BTO migration blog

Spring and autumn are exciting times for anyone who watches birds. Here on this blog we will make predictions about when to expect migrant arrivals and departures, so that you know when and where to see these well-travelled birds.

Friday 5 October 2012

Get ready to welcome some winter visitors

As the low pressure to the south of us moves away to the east, high pressure will take its place over the weekend, bringing with it much lighter winds and a change in the direction of those winds, from westerly to south easterly, at least for the latter part of the weekend.

Redwing by John Harding

These lighter winds and the direction change could result in the largest arrivals of some of our winter visitors so far this autumn. Bramblings, Redwings, Fieldfares, Song Thrushes and Blackbirds should all feature. So, this weekend could be a good weekend to take part in the BTO Winter Thrushes Survey.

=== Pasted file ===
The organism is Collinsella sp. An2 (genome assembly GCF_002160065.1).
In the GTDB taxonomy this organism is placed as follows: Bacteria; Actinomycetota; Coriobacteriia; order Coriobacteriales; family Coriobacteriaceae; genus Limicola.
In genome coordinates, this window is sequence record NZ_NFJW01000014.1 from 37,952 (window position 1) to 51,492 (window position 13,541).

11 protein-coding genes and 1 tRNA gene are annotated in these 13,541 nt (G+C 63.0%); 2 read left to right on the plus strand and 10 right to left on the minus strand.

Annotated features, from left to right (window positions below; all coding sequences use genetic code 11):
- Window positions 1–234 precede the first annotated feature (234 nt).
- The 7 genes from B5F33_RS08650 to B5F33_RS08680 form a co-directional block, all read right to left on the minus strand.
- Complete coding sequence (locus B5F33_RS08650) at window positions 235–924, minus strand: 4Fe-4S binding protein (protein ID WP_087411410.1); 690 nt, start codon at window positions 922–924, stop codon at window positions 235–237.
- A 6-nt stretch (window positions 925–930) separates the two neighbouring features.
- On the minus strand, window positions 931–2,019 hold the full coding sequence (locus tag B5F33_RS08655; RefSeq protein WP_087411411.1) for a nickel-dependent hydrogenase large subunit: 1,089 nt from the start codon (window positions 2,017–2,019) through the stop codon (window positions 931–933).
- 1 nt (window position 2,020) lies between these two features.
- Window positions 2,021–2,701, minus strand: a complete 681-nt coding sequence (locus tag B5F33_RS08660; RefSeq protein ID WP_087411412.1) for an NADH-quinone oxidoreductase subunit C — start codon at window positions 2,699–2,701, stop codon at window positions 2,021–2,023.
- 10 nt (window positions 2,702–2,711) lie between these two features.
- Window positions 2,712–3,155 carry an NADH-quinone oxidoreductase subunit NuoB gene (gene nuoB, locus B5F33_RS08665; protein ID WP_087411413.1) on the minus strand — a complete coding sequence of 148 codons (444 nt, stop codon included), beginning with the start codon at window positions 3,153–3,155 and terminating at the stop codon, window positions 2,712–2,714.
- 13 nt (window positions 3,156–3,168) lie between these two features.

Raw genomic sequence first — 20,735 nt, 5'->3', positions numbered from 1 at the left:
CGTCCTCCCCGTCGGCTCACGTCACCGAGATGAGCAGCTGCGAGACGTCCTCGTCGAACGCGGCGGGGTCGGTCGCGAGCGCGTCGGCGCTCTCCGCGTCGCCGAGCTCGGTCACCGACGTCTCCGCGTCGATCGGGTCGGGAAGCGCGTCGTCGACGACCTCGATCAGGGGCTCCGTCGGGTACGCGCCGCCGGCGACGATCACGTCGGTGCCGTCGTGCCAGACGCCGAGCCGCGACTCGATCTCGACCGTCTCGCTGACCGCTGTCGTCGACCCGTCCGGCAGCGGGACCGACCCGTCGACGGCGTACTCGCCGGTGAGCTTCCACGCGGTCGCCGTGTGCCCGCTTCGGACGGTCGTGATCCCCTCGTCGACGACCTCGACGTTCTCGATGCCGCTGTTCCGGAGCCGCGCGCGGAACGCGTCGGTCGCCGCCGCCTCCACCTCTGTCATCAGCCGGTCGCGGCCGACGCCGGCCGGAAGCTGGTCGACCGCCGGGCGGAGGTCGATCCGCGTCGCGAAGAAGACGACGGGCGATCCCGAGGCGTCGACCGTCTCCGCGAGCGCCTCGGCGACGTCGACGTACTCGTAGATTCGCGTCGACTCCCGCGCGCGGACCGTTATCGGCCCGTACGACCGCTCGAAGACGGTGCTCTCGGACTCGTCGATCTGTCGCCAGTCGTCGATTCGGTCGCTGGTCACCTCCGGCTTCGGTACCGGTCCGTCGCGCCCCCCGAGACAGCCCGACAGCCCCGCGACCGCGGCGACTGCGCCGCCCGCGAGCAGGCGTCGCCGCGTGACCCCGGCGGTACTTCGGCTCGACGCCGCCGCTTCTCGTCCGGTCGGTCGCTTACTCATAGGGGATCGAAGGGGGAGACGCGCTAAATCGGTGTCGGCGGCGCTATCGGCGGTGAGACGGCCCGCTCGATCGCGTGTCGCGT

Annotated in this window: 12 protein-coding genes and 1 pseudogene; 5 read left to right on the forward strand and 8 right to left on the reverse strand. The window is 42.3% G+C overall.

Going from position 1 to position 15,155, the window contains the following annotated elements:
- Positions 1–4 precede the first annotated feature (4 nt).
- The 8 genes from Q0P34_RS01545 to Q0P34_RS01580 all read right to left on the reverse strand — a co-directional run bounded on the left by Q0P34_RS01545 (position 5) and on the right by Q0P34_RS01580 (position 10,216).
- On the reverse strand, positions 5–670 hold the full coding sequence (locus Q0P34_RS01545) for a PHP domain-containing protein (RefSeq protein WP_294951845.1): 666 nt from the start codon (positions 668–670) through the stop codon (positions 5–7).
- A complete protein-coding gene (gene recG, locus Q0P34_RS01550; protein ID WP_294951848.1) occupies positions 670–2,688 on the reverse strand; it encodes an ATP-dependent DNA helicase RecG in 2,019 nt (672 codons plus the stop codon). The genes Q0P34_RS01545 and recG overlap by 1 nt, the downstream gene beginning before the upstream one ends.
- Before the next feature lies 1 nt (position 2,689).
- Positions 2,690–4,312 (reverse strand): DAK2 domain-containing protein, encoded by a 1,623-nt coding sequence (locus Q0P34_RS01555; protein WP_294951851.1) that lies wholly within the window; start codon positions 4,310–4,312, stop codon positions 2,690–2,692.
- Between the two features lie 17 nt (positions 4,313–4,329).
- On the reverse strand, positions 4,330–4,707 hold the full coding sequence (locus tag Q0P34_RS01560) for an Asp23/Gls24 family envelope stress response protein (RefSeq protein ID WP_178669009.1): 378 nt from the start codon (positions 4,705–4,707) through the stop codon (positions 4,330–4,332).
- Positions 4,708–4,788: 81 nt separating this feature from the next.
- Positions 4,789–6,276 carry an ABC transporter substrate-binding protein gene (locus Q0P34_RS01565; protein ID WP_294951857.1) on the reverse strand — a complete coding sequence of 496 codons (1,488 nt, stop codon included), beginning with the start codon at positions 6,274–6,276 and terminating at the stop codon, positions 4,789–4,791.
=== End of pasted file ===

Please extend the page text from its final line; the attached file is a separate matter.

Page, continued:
Pink-footed Goose numbers should also build this weekend and anyone with access to the east coast could see Red-throated Divers on the move. 

Jays are still on the move, at least 278 were reported over Cley, Norfolk, on 4 October, and birds continue to be seen in unusual numbers and in unusual places. The BirdTrack reporting rate for Jay routinely climbs at this time of year. However, the reporting rate for the first week of October was the highest in 8 years of BirdTrack records. The majority are likely to be native birds dispersing from breeding areas in search of food.

Blue Tit by Liz Cutting

Across the North Sea, Blue Tits have been on the move in unprecedented numbers. On 1 October, 87,400 were counted migrating from Nabben, Falsterbo, Sweden. To get a taste of this take a look at this short video. It seems that the Beech seed crop has failed in northern Europe, so this year could see a Brambling winter. Perhaps a sign of things to come, was a flock of 90 Brambling on Fair Isle, Shetland, last week.

Brambling by John Harding

With news of the Western Palearctic’s first ever Eastern Kingbird at Inishmore, Galway, and a Yellow-rumped Warbler on Dursey Island, Cork, who knows what other North American birds are waiting to be found. Whether looking for lost waifs and strays or counting visible migration, this weekend promises to be an interesting one.

No comments:

Post a Comment

Note: only a member of this blog may post a comment.